Two small asteroids in unrelated orbits will pass within the moon's distance of the Earth on Wednesday, according to NASA.
It's an unusual event that shows the need for closer monitoring of near space for Earth-threatening encounters, a scientist with the program said.
The objects don't pose a threat to Earth, and they will not be visible to the naked eye, said Donald Yeomans, manager of NASA’s Near Earth Program, which tracks potentially hazardous asteroids and comets within 28 million miles of Earth.
The objects will visible from Earth as tiny specks of light with the help of moderate-sized amateur telescopes, he said.
Near-Earth asteroid 2010 RX30, which is estimated to be 32 to 65 feet in size, will pass within 154,000 miles of Earth at 5:51 a.m. ET Wednesday. The second object, 2010 RF12, estimated to be 20 to 46 feet in size, will pass within 49,088 miles of Earth at 5:12 pm ET.
In case you were wondering, that means the two asteroids will pass within 0.6 and 0.2 lunar distances from the Earth, respectively. The first will be closest to Earth over the north Pacific, and the second, over Antarctica.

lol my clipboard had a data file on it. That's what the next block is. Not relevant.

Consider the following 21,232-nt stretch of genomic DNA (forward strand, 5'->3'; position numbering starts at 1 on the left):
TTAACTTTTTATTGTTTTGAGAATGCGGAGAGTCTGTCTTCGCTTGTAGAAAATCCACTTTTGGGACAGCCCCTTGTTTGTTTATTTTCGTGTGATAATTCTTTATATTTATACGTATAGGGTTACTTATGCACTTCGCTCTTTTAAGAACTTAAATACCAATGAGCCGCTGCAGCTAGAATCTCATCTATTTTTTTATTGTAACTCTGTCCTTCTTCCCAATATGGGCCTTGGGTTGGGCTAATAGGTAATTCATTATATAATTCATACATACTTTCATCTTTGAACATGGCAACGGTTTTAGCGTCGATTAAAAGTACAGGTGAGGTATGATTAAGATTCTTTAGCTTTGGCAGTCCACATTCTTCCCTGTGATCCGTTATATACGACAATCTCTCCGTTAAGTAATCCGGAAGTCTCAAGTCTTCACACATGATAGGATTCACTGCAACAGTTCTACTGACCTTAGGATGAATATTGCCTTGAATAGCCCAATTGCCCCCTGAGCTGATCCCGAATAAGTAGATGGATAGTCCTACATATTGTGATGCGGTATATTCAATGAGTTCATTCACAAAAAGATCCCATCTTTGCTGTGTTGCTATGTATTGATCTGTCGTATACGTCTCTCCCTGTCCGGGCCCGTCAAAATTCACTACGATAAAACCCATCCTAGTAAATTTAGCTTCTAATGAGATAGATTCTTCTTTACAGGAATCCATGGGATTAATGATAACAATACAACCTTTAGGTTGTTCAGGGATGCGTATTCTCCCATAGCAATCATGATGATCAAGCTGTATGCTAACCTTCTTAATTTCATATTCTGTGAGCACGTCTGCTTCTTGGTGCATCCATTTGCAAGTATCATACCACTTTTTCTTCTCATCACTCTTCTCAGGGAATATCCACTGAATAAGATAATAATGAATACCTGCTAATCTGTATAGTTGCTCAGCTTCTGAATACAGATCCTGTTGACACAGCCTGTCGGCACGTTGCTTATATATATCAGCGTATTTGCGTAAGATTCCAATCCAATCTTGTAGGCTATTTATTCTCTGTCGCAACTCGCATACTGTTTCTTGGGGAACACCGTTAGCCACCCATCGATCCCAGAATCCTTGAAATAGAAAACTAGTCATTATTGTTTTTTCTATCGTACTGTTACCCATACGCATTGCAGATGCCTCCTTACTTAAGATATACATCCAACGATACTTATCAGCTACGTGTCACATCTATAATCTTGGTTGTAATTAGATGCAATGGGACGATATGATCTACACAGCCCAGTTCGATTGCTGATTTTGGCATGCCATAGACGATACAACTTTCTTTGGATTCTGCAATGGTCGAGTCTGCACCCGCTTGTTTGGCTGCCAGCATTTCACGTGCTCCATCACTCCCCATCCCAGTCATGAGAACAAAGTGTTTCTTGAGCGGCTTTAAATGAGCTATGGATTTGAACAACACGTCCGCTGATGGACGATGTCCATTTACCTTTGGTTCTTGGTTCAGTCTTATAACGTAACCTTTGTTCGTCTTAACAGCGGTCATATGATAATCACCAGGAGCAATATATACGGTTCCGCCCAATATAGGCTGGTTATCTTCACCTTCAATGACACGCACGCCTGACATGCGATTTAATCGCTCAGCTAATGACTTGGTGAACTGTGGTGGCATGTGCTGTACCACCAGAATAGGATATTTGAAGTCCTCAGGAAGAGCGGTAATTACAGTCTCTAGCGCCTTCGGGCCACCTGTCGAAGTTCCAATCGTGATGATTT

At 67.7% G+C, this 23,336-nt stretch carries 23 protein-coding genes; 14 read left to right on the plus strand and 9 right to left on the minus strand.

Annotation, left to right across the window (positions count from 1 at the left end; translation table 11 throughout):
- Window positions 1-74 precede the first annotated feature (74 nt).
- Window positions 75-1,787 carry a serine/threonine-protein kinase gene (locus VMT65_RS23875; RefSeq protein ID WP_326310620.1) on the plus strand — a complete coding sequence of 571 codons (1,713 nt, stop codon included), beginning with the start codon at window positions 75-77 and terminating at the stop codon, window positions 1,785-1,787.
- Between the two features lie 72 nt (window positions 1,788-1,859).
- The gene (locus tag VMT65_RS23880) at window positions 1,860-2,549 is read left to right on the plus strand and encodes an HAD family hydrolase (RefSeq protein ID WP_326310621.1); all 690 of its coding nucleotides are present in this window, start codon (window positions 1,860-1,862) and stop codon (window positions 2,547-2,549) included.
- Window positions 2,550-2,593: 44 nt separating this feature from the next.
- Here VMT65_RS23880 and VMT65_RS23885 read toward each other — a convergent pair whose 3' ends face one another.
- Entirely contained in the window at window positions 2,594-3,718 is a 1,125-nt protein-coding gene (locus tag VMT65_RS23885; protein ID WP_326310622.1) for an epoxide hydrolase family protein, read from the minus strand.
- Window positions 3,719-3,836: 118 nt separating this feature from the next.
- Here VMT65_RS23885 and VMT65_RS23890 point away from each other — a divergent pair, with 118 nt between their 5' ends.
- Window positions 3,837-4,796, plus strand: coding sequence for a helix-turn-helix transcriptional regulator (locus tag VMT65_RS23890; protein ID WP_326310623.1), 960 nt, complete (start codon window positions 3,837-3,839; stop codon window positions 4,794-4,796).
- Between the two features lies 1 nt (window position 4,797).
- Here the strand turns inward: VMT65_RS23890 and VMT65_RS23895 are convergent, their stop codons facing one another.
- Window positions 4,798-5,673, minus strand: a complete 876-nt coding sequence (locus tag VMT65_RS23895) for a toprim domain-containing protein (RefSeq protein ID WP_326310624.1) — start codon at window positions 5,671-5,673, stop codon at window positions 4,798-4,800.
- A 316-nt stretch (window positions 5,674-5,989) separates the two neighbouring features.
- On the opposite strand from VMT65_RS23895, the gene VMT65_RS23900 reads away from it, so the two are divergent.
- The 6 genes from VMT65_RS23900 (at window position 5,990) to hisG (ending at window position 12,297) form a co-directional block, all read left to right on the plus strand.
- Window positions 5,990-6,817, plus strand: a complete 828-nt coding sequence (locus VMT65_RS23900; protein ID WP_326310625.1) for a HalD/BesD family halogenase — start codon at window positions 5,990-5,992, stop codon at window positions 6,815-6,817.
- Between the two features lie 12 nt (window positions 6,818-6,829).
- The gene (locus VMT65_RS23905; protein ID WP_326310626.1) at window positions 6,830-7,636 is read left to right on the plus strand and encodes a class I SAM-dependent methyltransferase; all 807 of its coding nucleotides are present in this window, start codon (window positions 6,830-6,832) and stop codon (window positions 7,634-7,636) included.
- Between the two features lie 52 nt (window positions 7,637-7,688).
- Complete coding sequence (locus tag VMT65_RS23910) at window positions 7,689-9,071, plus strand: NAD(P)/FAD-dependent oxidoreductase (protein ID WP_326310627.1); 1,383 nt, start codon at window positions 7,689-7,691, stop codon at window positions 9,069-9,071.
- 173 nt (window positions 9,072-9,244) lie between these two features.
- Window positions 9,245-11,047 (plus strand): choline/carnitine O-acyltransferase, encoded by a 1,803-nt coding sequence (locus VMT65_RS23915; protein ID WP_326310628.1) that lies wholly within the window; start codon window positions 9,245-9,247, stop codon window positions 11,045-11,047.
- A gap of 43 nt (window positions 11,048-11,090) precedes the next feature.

Roughly 50 million objects pass through near-Earth space each day, Yeomans said. But what makes this situation noteworthy is that these two asteroids are passing so close to Earth on the same day and that NASA spotted them so far in advance.
"Things like this happen every day that we simply don’t know about because we don’t have the telescopes large enough to find them or surveys that are looking full-time," he said. "This demonstrates the system's working on some level, but we need larger telescopes and more of them to find objects that are coming this close."
The Catalina Sky Survey near Tucson, Arizona, discovered both objects Sunday morning during a routine monitoring of the skies, NASA said.
The Minor Planet Center in Cambridge, Massachusetts, first received the observations Sunday morning, determined preliminary orbits and concluded both objects would pass within the distance of the moon about three days later.
Yeomans described the discovery as a warning shot in a field of study of low-probability events that have global, high-impact consequences. He said that it was only when scientists began looking for near-Earth objects in the 1990s that they realized there was a "problem."
"We have only recently appreciated how many of these objects are in near Earth's space and [it's] best that we keep track of them and find them," he said. "I think this is Mother Nature's way of firing a shot over the bow and warning Earth-based astronomers that we have a lot of work to do."